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Hello,

I'm from PLTW and have seen several (at least 4) CMOD S6 devices fail this year in my class.  I've used over 20 in my classes for the past 2 years and this is the first year that I've seen so many fail.  The red led that normally lights when plugged into the USB is out.  In probing the device, I measure about 4.5V at the input of IC1 (the 3.3V regulator) but only about .5V at the output (on the VCC3V3 line).  Are there any known issues with these boards as it relates to blowing the regulators?  Or any other common failures that is occurring where the board is operating fine but then the power led (red led) stops lighting and the device stops working?  Is there any way to get these repaired/replaced?  Thank you

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HI @Tony Mauro,

I am not aware of any common/known failures with the Cmod S6. Have you probed all 4 of the Cmod S6 with the same result? Prior to the board failures how are you powering the Cmod S6, through the USB UARTt or the VU pin 24? If through the VU what voltage were you powering the board at?

thank you,

Jon

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Hi Tony,

According to the datasheet the forward drop for the input diode (B240A-13-F) is 0.5V at 2 amps and figure 1 suggests that the drop will be 0.35V or less at 500mA or less. If you are applying 5V to the VU pin and seeing 4.5V at the input of the regulator (IC1) then that suggests that the regulator is either fried or that there is a short at the output of the regulator. The regulator claims to have short-circuit protection but does not specify which method it uses. I assume that when it detects a short it will blank the output for some amount of time. Since there is an LC filter at the output of the regulator a multi meter will measure a non-zero average voltage that's significantly lower than the target output voltage. Do you have an oscilloscope that you could use to probe the VCC3V3 rail (regulator output)? If so, I suspect you will see the voltage spikes up and then quickly drops off to something close to zero and that this process repeats at some periodic rate.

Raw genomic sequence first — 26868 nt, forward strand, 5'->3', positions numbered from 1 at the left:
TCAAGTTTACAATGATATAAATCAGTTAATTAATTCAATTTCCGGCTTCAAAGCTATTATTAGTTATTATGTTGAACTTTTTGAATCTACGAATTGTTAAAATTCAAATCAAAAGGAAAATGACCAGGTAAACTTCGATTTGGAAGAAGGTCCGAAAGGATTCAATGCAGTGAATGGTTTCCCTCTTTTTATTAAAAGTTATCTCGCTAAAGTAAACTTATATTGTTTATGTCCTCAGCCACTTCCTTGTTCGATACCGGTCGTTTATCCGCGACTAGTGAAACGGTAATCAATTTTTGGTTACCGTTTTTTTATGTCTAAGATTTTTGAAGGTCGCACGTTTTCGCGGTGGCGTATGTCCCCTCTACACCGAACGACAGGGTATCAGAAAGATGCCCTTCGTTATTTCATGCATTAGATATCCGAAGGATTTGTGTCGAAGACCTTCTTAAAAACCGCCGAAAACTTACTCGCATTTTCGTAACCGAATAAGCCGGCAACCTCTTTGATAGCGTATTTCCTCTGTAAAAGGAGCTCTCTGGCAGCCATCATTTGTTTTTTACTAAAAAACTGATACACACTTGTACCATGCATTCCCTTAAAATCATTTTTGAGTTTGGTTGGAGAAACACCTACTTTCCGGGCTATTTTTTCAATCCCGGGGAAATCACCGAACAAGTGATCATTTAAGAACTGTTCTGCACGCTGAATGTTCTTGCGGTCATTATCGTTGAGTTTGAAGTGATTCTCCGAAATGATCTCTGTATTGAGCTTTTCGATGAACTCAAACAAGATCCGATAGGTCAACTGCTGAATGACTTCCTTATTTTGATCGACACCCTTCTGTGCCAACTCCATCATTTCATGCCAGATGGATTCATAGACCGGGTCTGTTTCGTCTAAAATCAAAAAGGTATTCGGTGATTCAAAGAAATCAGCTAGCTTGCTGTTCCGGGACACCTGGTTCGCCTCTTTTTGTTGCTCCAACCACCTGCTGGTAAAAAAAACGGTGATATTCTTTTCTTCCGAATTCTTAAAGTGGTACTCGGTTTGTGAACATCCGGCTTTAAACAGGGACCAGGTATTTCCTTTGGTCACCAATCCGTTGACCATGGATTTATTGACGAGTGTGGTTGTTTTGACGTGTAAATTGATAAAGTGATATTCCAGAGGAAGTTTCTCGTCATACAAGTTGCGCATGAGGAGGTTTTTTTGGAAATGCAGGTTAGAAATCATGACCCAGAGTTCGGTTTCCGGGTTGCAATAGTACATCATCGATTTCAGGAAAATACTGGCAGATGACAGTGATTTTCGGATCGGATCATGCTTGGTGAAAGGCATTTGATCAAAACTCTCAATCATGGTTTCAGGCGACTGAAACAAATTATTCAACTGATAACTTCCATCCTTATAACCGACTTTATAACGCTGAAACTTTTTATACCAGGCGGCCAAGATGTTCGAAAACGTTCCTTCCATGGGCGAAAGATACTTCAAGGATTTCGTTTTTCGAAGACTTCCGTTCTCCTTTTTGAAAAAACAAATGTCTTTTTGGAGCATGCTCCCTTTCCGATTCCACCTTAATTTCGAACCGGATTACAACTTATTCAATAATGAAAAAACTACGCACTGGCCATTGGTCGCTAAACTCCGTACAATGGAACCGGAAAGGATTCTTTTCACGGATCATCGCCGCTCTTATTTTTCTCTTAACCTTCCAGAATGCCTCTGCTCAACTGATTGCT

The Spartan 6 FPGA pins are rated for a maximum input voltage of 4.1 volts and the recommended operating range is -0.5V to 4.0V. Are you students applying voltages above this to the PIO pins? If so, then it's likely that repeated application of higher voltages has caused the pins to short internally, and that's why the power LED doesn't come on. The board wasn't designed to be 5 volt tolerant and applying voltages above 3.3V to the pins will result in random failures. Once this happens there is no way to repair the board without replacing the FPGA, which is not cost effective.

Thanks,
Michael

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Thank you for the detailed response, Michael!

Do you have a reference document on the voltage specs?  Though we don't typically interface to off-CMOD logic, there may have been input signals (e.g. switch inputs) that exceeded 4.0 volts.  I do not have any documentation that specifies the recommended operating range and would like to add this to my library for future classes and teachers.   Thanks also for the debugging tips, I will probe the VCC3V3 rail to see if there are voltage spikes as you suggest.

Best regards,

Tony

 

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